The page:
The 1960s-era campus of the Los Angeles County Museum of Art is being transformed by a new entrance plaza and the Broad Contemporary Art Museum, both designed by world renowned architect Renzo Piano. The new building will house billionaire Eli Broad's collection and other art, while the glass-encased entrance plaza is intended to bring a sense of unity to the sprawling grounds. Work is expected to be completed in February. (Left to right: Rendering of Broad Museum; construction of entrance plaza.)

Developer: Los Angeles County Museum of Art, Los Angeles
Architect: Renzo Piano Building Workshop, Paris
Contractor: Matt Construction, Santa Fe Springs
Engineer: Arup Group, London

Rob Jernigan calls his LACMA work "one of the most challenging projects ever done" from a technical standpoint. He also calls it the fulfillment of a dream, despite the dangers of digging next to the La Brea Tar Pits.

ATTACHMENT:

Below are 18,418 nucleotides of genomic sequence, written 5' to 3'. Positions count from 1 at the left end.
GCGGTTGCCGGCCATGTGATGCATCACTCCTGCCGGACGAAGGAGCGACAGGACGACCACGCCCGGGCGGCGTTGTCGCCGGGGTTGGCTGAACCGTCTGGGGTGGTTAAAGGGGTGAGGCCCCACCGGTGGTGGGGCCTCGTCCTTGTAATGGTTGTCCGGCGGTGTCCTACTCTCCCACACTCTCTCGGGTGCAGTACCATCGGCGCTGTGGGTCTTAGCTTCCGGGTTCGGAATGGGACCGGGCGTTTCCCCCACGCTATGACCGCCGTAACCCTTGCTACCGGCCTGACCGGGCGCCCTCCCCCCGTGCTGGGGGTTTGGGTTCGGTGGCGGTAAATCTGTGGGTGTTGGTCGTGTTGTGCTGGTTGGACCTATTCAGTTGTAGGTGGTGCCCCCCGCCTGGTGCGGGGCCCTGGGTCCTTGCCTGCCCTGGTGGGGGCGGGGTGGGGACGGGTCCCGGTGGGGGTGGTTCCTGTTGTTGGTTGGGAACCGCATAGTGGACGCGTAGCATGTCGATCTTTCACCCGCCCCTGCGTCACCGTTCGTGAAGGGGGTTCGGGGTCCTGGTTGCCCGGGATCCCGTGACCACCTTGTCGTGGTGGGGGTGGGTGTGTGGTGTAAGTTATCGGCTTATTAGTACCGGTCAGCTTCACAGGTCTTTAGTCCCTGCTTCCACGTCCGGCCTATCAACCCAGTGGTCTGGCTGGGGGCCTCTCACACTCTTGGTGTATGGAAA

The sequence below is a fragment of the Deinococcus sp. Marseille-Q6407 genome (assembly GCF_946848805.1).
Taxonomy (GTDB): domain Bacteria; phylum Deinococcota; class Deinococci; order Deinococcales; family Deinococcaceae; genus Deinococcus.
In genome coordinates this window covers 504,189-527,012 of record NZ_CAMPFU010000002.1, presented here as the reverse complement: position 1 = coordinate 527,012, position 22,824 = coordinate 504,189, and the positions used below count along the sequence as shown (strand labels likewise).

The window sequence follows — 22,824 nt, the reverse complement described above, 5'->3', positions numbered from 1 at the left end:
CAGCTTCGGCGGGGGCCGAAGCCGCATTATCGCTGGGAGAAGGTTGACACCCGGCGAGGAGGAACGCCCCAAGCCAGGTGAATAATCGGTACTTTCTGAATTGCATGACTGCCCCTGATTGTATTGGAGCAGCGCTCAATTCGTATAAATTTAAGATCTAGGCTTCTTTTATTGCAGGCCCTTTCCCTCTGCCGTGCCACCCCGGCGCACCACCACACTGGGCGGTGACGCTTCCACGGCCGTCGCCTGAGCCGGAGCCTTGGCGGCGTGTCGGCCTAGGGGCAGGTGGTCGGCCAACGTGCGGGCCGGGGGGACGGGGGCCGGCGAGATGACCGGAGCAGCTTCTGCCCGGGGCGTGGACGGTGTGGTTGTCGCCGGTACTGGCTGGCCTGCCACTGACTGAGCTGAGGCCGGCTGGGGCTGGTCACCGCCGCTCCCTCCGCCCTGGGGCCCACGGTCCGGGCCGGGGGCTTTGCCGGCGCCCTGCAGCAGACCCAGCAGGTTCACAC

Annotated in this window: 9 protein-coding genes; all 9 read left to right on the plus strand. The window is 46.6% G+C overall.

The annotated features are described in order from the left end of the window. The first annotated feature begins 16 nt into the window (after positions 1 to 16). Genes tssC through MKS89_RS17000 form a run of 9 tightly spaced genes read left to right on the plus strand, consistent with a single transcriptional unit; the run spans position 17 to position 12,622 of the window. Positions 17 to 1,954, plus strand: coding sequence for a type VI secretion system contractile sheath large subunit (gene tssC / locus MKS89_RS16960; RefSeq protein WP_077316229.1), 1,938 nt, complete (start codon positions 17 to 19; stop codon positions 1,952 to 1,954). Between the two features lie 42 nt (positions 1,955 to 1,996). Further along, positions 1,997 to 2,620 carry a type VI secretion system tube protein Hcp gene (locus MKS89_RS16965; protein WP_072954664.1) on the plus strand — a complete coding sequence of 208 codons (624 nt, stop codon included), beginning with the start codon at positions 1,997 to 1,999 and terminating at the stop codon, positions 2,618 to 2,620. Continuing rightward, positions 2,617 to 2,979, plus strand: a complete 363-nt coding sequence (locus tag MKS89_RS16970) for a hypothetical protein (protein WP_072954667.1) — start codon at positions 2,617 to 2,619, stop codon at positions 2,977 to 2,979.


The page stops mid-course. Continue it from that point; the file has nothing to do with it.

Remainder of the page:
Jernigan, managing director and technical leader in the L.A. office of the architecture firm Gensler, worked as executive architect. That means that Renzo Piano, the Paris-based design architect, provided the overall conceptual direction, while Jernigan's office produced the blueprints and supervised construction.

"Being an executive architect is not our vision or goal, but in this case working with Renzo Piano it was a childhood fantasy come true," said Jernigan.

The collaboration worked because Jernigan shares Piano's approach to architecture namely, to knit together the past and the future in a functional package. Piano landed the job after LACMA decided not to pursue a more costly plan by Dutch architect Rem Koolhaas, who proposed demolishing all current LACMA structures to build a visually unified campus.

"The concept of tearing everything down and starting from new was so wrong," Jernigan said. "For the architecture, the benefactors, the history everything."